The 1828 election was the eleventh presidential election in the United States. For the second election in a row, John Quincy Adams went up against his Democratic opponent, Andrew Jackson.
In their first match, Adams had narrowly defeated Jackson in the tie-breaking vote in the House of Representatives, even though Jackson had received a higher number of electoral votes. In the rematch of 1828, Jackson defeated Adams by a wide margin and became the seventh President of the United States.
This election saw the division of the Democratic-Republican Party into two divergent parties: the Democratic Party and the National Republican Party. The Democratic Party supported Andrew Jackson, choosing him as their party nominee not long after his 1924 loss to Adams. John C. Calhoun, though he had been serving as vice president under Adams at the time, switched sides and ran as Jackson’s running mate in the 1828 election. The National Republican Party formed in opposition to Jackson, choosing to support Adams instead. Richard Rush of Pennsylvania took on the position of vice presidential candidate and the running mate of Adams.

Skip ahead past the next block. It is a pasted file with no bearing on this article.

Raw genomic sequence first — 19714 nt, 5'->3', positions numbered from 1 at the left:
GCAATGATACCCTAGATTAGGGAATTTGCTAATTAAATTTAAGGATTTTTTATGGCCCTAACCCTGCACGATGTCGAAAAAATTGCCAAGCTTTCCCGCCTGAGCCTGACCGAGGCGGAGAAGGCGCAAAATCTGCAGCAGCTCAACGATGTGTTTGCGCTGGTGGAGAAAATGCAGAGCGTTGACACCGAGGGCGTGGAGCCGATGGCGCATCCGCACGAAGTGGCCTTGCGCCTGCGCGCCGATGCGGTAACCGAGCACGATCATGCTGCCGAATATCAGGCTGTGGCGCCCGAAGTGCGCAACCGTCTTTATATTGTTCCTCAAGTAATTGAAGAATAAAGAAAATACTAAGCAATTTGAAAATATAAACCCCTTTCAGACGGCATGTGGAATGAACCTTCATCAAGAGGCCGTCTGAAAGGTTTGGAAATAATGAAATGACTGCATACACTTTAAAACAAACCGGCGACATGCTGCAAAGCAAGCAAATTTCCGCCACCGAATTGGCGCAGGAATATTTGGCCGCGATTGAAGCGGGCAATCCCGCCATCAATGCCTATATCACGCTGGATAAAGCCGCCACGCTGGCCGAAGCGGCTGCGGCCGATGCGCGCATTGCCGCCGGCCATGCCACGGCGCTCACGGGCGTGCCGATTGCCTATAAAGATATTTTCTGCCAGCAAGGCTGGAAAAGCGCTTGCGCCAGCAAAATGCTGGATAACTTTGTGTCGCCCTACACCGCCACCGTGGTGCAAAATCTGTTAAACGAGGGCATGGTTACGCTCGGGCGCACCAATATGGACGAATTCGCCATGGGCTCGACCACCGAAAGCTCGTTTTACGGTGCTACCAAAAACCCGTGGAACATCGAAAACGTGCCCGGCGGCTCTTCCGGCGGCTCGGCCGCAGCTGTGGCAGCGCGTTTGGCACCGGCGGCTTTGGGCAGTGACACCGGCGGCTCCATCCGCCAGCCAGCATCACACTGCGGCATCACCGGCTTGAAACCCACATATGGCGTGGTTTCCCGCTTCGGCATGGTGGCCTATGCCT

Andrew Jackson won the election with 178 electoral votes to the 83 given to John Quincy Adams. Seven of the Democratic electors voted for William Smith to be vice president instead of John C. Calhoun.
The campaign was characterized by personal attacks and smear tactics from both sides, most of which were found to be untrue or exaggerated. Both candidates were accused of various immoralities, ranging from murder to illegal gambling with government money. Among the attacks, a scandal surrounded Jackson’s marriage. Newspapers and propaganda called his wife, Rachel, an adulteress because she was in the midst of a divorce when she married Andrew Jackson. During the election, Rachel suffered from health issues, which had been worsened by the personal attacks. She died before Andrew Jackson was sworn into office, and he blamed the malicious campaign tactics for her death.